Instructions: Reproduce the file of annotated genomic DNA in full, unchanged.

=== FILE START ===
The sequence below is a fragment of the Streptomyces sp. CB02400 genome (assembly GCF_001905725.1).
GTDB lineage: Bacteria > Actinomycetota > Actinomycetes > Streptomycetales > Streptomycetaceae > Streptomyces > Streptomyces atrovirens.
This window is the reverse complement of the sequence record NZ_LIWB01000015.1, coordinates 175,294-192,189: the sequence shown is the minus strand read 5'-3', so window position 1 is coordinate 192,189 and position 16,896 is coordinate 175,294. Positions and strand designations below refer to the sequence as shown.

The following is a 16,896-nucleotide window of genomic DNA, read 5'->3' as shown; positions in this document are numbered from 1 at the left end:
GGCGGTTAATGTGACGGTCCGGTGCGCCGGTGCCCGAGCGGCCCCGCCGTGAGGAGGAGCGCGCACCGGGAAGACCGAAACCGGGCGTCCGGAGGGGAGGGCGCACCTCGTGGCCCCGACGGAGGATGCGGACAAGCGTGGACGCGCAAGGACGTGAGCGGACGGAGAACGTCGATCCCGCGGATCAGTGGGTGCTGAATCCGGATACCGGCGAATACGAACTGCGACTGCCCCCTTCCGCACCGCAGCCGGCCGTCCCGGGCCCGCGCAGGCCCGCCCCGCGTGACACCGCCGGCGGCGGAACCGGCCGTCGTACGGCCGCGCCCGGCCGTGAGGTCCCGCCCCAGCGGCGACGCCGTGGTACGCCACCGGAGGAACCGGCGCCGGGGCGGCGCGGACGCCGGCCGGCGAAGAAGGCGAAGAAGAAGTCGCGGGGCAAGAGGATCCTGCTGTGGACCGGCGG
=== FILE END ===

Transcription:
The sequence below is a fragment of the Streptomyces sp. CB02400 genome (assembly GCF_001905725.1).
GTDB lineage: Bacteria > Actinomycetota > Actinomycetes > Streptomycetales > Streptomycetaceae > Streptomyces > Streptomyces atrovirens.
This window is the reverse complement of the sequence record NZ_LIWB01000015.1, coordinates 175,294-192,189: the sequence shown is the minus strand read 5'-3', so window position 1 is coordinate 192,189 and position 16,896 is coordinate 175,294. Positions and strand designations below refer to the sequence as shown.

The following is a 16,896-nucleotide window of genomic DNA, read 5'->3' as shown; positions in this document are numbered from 1 at the left end:
GGCGGTTAATGTGACGGTCCGGTGCGCCGGTGCCCGAGCGGCCCCGCCGTGAGGAGGAGCGCGCACCGGGAAGACCGAAACCGGGCGTCCGGAGGGGAGGGCGCACCTCGTGGCCCCGACGGAGGATGCGGACAAGCGTGGACGCGCAAGGACGTGAGCGGACGGAGAACGTCGATCCCGCGGATCAGTGGGTGCTGAATCCGGATACCGGCGAATACGAACTGCGACTGCCCCCTTCCGCACCGCAGCCGGCCGTCCCGGGCCCGCGCAGGCCCGCCCCGCGTGACACCGCCGGCGGCGGAACCGGCCGTCGTACGGCCGCGCCCGGCCGTGAGGTCCCGCCCCAGCGGCGACGCCGTGGTACGCCACCGGAGGAACCGGCGCCGGGGCGGCGCGGACGCCGGCCGGCGAAGAAGGCGAAGAAGAAGTCGCGGGGCAAGAGGATCCTGCTGTGGACCGGCGG